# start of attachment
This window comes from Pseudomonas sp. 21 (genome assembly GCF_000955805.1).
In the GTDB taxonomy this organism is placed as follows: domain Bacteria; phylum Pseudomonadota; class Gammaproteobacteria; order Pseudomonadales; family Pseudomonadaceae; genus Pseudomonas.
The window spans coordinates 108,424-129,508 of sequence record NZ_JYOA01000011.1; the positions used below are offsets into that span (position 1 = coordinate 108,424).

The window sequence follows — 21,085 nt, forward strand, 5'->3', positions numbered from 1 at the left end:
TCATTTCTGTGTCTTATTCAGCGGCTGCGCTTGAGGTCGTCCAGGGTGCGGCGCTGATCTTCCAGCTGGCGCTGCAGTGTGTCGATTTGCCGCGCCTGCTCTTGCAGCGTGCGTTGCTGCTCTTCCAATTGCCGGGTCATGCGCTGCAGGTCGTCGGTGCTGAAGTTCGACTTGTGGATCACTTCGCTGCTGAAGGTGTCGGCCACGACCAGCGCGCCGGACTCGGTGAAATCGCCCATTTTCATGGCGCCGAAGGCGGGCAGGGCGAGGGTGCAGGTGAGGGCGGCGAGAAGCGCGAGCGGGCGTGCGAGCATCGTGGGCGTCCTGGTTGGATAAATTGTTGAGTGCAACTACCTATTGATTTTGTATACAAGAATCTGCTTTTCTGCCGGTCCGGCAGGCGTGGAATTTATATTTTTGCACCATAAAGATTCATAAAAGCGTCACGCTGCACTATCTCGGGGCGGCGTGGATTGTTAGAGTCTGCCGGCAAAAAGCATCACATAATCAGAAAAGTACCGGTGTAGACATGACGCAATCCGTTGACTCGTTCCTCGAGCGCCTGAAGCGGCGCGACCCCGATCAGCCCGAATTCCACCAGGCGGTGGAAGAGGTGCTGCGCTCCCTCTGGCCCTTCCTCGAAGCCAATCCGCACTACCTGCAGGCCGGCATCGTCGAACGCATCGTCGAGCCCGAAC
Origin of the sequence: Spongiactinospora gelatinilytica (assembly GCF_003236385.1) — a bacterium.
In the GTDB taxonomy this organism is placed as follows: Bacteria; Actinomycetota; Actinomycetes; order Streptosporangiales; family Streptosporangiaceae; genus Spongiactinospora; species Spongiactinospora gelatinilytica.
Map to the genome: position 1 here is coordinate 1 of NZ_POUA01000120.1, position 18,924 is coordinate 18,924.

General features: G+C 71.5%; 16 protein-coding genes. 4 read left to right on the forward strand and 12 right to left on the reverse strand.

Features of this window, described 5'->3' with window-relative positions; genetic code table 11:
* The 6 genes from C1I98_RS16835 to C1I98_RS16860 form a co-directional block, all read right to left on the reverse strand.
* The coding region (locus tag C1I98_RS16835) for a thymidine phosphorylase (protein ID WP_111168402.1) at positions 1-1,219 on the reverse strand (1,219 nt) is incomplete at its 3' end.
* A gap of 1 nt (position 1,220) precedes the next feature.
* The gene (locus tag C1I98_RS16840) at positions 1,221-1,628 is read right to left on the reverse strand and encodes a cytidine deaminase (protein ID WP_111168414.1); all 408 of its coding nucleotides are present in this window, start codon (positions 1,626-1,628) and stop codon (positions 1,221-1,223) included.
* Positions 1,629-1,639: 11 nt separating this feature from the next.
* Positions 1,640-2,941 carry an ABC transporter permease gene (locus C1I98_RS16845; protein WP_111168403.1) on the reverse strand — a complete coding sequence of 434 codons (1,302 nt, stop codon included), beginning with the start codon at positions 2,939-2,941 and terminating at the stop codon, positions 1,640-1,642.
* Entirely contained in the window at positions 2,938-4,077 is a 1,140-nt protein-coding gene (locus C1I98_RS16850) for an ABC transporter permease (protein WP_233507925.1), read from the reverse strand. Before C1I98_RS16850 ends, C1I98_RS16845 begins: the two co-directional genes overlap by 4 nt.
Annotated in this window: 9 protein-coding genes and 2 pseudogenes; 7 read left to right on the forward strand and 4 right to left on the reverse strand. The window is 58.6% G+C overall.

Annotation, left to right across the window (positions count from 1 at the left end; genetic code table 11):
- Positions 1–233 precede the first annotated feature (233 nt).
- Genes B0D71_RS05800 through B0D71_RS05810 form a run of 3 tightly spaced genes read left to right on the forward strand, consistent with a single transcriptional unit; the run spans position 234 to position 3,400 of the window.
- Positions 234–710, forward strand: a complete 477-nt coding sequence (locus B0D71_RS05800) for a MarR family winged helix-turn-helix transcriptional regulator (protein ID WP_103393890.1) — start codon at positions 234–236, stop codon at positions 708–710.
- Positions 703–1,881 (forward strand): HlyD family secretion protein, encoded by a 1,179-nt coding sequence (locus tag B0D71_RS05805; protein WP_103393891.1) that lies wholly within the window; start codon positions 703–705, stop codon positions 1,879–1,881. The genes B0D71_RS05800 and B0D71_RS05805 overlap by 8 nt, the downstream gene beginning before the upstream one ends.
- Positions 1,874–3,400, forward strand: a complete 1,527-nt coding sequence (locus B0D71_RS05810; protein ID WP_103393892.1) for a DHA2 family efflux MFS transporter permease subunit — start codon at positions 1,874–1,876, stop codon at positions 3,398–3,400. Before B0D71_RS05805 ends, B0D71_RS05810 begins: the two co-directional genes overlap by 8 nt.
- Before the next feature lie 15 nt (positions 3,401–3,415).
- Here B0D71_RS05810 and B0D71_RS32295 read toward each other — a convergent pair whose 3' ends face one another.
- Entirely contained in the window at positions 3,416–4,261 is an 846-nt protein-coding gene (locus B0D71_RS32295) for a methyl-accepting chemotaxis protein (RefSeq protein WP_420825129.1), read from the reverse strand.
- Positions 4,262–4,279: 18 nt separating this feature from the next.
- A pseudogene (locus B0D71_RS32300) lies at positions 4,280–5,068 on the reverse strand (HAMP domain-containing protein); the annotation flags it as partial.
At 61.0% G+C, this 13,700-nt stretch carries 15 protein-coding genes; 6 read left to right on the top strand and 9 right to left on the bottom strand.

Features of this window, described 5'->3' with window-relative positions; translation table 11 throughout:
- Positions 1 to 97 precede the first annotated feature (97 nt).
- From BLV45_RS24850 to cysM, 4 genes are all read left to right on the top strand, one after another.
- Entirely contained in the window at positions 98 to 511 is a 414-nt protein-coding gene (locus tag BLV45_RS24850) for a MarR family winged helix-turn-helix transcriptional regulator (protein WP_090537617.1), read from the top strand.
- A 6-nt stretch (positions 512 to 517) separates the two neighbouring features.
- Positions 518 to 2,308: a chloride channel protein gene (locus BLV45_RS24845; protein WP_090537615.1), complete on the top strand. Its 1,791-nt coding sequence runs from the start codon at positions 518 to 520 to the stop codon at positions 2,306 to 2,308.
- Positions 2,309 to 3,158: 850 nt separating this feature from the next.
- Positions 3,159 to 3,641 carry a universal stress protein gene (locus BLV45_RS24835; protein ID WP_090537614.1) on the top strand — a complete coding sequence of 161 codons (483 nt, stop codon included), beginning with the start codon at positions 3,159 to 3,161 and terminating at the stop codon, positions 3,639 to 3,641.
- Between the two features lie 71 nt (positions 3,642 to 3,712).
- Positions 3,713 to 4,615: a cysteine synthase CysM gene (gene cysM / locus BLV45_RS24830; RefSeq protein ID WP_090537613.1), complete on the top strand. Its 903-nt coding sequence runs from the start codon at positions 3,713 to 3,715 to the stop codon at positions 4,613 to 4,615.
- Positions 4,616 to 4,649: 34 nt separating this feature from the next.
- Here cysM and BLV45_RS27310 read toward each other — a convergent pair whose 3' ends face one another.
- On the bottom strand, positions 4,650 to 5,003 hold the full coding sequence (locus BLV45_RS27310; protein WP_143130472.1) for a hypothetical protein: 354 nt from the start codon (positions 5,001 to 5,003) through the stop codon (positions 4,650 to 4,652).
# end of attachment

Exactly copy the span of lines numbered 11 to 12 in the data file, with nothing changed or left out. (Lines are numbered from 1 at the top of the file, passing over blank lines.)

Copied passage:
* The 6 genes from C1I98_RS16835 to C1I98_RS16860 form a co-directional block, all read right to left on the reverse strand.
* The coding region (locus tag C1I98_RS16835) for a thymidine phosphorylase (protein ID WP_111168402.1) at positions 1-1,219 on the reverse strand (1,219 nt) is incomplete at its 3' end.